How Children's Racial Attitudes Are Shaped

In this fascinating Newsweek cover story, Po Bronson and Ashley Merryman (drawing on a book they just published) sum up recent research on children's racial beliefs and how parents and teachers can do a better job preparing them for lives in the 21st-century.  Researchers have found that most parents, even those who consider themselves progressive, shy away from talking to their children directly about racial differences. They speak in generalities   "Everybody's equal", "God made all of us", "Under the skin, we're all the same"   but almost never have explicit conversations about race. "They wanted their children to grow up colorblind," say Bronson and Merryman, "but they just didn't know what to say to their kids." Parents even hesitated to draw attention to the significance of Barack Obama's election last year. "They worry that even a positive statement ('It's wonderful that a black person can be president') still encourages a child to see divisions within society," say the authors. "For the early formative years, at least, they believe we should let children know a time when skin color do es not matter."

But hundreds of young white children in a study conducted at the University of Texas were far from being colorblind. The kids, age 5-7, were asked how many white people were mean and most replied, "Almost none." Asked how many African-American people were mean, many answered, "Some" or "A lot." Asked whether their parents liked black people, 14 percent said, "No, my parents don't like black people" and 38 percent said, "I don't know." The colorblind rhetoric, say Bronson and Merryman, had left these children essentially without guidance as they formed their racial attitudes   and they improvised based on other cues.  What are those other cues? It turns out that children are very quick to form in-group preferences. In a study by another group of University of Texas researchers, 4- and 5-year-old children in three classrooms were given red and blue T shirts and wore them in class for three weeks. The shirts were distributed randomly and teachers never mentioned them and didn't group the students by shirt color. In the classroom, the cafeteria, and the playground, children interacted without any visible shirt-color preferences, but when they were asked whether it was better to be on the "red team" or the "blue team," or which "team" might win a race, they chose their own color. They even believed they were smarter than classmates w ho were wearing the other color. "The Reds never showed hatred for Blues," said Rebecca Bigler, who led the study. "It was more like, 'Blues are fine, but not as good as us.'" When students wearing red shirts were asked how many "reds" are nice, they said, "All of us." How many "blues" are nice? "Some." How many "blues" are mean and dumb? "Some." How many "reds"? "None."  This experiment seems to show that children innately latch onto differences to create divisions.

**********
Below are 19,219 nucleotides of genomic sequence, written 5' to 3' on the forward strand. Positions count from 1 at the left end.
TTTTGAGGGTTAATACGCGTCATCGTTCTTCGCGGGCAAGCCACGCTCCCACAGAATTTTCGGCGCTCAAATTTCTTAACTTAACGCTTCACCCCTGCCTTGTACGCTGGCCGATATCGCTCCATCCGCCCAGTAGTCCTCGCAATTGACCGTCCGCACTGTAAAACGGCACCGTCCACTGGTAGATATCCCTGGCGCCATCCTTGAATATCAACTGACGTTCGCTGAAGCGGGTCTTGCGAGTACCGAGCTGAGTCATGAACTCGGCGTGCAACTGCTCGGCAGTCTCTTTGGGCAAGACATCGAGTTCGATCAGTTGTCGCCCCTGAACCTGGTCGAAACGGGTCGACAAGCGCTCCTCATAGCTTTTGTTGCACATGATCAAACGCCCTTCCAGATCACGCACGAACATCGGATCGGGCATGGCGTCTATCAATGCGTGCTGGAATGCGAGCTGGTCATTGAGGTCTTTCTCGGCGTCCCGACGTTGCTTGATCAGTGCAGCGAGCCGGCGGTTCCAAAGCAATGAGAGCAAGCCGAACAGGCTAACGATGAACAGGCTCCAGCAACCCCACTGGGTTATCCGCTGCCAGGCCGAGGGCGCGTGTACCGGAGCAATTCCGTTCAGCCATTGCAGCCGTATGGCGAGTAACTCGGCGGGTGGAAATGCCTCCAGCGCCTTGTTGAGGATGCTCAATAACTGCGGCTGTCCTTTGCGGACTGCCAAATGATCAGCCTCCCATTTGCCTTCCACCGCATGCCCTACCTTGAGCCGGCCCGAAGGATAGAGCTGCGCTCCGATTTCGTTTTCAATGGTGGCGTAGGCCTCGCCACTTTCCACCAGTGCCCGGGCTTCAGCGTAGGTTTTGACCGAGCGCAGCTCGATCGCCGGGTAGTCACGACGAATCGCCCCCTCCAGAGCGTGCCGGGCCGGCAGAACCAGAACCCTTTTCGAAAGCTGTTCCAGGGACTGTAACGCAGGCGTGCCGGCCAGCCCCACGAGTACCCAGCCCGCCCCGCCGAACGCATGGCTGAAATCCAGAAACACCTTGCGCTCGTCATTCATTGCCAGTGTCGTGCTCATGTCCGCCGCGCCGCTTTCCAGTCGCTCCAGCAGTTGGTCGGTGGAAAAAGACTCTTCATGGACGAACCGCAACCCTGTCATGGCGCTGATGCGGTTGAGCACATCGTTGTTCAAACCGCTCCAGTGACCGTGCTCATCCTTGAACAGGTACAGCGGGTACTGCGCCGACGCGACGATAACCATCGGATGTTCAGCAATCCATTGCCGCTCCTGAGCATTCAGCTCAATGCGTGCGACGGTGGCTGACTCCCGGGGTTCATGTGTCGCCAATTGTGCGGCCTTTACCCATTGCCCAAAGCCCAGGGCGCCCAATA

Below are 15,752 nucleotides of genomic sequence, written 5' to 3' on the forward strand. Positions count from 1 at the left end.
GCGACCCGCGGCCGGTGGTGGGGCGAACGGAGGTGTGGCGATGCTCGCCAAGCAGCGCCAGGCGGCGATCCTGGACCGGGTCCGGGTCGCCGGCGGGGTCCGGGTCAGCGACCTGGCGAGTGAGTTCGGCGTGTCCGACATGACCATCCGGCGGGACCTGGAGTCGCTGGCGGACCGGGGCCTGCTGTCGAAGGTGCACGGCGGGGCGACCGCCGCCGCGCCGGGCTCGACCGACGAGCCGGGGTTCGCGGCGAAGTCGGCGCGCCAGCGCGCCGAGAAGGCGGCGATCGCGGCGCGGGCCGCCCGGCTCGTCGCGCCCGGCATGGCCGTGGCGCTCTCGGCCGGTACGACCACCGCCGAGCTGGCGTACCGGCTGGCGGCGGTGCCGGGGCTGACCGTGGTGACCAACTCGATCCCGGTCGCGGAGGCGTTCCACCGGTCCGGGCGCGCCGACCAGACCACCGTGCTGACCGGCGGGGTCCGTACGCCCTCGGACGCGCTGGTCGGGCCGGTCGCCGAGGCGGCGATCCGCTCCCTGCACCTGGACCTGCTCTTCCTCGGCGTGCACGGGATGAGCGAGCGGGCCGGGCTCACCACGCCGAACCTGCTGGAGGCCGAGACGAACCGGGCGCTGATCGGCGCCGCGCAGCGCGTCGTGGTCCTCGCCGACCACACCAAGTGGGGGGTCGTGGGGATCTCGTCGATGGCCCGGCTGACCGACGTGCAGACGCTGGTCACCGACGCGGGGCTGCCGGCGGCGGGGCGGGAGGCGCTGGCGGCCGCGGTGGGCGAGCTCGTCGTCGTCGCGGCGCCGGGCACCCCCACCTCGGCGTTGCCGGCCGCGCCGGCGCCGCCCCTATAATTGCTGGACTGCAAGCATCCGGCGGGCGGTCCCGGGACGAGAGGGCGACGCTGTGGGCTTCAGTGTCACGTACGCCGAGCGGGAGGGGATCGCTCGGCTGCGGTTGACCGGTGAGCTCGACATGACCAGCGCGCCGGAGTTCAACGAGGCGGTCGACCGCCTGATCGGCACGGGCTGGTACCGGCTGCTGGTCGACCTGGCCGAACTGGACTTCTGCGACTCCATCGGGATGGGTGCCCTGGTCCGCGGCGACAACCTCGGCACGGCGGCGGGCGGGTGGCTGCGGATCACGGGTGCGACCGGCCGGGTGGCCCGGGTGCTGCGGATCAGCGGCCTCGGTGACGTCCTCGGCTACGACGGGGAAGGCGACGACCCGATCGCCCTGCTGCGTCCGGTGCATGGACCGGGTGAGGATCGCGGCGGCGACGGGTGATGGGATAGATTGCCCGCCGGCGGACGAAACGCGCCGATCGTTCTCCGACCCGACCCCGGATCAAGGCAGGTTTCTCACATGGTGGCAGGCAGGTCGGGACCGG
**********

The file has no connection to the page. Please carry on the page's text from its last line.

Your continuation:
"[K]ids are developmentally prone to in-group favoritism," say Bronson and
Merryman. "They're going to form these preferences on their own. Children naturally try to categorize everything, and the attribute they rely on is that which is the most clearly visible. Even if no teacher or parent mentions race, kids will use skin color on their own, the same way they use T-shirt colors." This spontaneous tendency to assume that everyone in your group shares your characteristics is called essentialism. Children believe that those who look like them share their characteristics; niceness, smarts, etc.   and those who look different are different with respect to those traits. Researchers have noticed this tendency in babies as young as six months old: infants stare significantly longer at photographs of people of a different race than their parents, indicating that they notice skin-color differences and are trying to understand what they mean. At ages 3 and 5, children show a similar tendency to choose friends from their own racial group.

Most parents think it's inappropriate to talk about race with children this young   but during this period, children are forming and reinforcing impressions and friendship preferences along racial lines. There's some evidence that this developmental window may close by age 8. Studies of first graders have found that studying in cross-race classroom groups leads to increased interracial play at recess. Two years later, grouping students interracially in class makes no difference. "It's possible that by third grade," say Bronson and Merryman, "when parents usually recognize it's safe to start talking a little about race, the developmental window has already closed." Parents shush their children when say things that make adults uncomfortable: "Only brown people can have breakfast in school" or "You can't play basketball; you're white, so you have to play baseball." But this embarrassment stems from not understanding why kids say such things. "Prone to categorization, children's brains can't help but attempt to generalize rules from the examples they see," write Bronson and Merryman. "But shushing them only sends the message that this topic is unspeakable, which makes race more loaded, and more intimidating."